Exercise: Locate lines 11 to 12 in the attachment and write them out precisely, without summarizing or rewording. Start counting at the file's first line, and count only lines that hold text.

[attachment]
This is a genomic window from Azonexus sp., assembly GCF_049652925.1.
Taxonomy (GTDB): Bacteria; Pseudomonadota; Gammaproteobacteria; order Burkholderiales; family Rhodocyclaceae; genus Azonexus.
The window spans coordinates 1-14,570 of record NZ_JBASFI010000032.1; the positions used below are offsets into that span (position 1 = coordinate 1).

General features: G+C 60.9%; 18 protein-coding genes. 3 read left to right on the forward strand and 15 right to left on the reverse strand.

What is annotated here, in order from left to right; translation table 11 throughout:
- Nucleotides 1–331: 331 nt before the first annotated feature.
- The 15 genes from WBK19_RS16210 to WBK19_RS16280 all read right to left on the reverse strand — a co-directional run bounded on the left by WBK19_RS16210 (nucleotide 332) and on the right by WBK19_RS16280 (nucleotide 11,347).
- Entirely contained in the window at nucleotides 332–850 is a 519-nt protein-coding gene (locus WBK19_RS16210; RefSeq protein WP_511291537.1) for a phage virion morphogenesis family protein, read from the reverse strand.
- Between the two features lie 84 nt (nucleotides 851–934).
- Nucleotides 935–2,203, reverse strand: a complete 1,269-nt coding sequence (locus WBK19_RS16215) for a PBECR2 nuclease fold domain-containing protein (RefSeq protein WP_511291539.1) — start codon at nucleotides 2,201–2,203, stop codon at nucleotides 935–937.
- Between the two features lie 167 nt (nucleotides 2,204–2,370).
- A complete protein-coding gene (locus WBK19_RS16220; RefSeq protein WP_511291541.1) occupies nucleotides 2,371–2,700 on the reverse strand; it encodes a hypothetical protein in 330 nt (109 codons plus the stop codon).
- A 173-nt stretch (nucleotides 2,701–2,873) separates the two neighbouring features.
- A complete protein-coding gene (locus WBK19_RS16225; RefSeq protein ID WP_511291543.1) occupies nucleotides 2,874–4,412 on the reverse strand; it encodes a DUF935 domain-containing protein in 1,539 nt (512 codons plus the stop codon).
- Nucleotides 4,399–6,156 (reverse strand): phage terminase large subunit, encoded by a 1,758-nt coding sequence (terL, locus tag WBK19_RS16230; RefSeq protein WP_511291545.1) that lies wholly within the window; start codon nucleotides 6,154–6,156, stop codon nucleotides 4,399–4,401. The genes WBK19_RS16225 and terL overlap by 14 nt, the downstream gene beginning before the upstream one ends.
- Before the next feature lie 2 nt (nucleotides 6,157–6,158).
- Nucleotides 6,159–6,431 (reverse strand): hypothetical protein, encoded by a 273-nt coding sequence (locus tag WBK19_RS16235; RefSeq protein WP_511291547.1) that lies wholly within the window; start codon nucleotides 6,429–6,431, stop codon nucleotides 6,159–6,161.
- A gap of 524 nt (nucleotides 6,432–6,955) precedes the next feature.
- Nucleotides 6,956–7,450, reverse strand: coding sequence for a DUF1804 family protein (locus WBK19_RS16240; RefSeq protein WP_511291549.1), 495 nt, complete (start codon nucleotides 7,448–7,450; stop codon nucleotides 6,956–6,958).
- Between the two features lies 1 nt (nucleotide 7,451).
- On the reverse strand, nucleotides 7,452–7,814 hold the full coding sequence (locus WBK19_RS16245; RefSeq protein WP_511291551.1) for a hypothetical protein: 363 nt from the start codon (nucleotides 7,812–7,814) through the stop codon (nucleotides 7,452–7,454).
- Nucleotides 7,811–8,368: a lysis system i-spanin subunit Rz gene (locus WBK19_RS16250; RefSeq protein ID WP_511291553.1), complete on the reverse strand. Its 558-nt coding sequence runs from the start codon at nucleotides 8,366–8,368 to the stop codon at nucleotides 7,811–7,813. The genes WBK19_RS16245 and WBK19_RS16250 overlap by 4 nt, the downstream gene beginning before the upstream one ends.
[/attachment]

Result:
- Between the two features lie 167 nt (nucleotides 2,204–2,370).
- A complete protein-coding gene (locus WBK19_RS16220; RefSeq protein WP_511291541.1) occupies nucleotides 2,371–2,700 on the reverse strand; it encodes a hypothetical protein in 330 nt (109 codons plus the stop codon).